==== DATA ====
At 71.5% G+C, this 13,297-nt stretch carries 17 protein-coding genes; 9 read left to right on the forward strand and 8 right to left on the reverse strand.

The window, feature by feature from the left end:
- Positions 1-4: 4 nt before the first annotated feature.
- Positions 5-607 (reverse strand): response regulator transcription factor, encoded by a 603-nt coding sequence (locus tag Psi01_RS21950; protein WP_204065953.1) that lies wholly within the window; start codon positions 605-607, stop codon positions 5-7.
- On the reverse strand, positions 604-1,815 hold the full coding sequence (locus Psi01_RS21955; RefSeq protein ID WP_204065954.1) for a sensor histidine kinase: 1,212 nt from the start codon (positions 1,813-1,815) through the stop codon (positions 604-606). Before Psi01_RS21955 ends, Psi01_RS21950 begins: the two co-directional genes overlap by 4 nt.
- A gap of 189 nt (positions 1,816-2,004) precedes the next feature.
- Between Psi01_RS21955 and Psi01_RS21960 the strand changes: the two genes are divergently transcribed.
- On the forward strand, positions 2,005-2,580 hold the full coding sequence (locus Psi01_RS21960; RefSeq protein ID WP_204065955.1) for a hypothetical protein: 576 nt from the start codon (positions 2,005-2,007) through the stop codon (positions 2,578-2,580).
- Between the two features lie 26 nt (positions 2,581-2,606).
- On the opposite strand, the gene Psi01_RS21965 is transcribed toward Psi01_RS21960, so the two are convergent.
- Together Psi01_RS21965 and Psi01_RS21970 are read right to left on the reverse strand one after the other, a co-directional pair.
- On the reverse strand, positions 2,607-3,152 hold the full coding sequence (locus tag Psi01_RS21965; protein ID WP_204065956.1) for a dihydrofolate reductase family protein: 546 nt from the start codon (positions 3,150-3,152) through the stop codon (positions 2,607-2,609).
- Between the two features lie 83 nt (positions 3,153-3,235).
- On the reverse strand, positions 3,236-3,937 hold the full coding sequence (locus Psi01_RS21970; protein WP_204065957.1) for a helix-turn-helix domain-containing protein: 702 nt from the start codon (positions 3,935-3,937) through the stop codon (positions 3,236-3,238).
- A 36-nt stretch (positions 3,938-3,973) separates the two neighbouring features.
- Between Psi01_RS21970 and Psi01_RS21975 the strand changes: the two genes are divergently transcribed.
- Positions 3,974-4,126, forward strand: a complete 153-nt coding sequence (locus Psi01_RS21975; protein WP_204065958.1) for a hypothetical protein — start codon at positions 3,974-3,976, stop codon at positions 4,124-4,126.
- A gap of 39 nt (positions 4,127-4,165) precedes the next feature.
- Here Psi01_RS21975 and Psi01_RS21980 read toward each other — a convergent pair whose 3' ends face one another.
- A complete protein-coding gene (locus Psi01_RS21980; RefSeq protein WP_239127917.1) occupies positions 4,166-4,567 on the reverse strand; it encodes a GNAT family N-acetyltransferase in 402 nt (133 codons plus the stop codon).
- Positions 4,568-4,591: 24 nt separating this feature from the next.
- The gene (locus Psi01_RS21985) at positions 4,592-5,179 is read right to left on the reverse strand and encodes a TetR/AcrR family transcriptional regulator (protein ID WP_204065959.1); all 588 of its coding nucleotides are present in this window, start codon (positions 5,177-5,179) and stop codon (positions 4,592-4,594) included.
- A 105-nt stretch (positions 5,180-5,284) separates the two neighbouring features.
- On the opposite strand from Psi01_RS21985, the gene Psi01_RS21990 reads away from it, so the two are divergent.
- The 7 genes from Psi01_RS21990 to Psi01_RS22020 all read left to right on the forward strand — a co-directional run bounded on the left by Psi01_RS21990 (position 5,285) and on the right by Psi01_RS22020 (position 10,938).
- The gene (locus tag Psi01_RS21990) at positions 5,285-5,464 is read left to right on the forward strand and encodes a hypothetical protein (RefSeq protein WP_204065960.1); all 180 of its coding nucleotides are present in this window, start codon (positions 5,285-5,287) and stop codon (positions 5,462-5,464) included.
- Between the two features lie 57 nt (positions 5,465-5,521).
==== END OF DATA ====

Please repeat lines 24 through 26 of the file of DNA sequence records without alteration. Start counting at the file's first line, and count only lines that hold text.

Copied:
- On the opposite strand from Psi01_RS21985, the gene Psi01_RS21990 reads away from it, so the two are divergent.
- The 7 genes from Psi01_RS21990 to Psi01_RS22020 all read left to right on the forward strand — a co-directional run bounded on the left by Psi01_RS21990 (position 5,285) and on the right by Psi01_RS22020 (position 10,938).
- The gene (locus tag Psi01_RS21990) at positions 5,285-5,464 is read left to right on the forward strand and encodes a hypothetical protein (RefSeq protein WP_204065960.1); all 180 of its coding nucleotides are present in this window, start codon (positions 5,285-5,287) and stop codon (positions 5,462-5,464) included.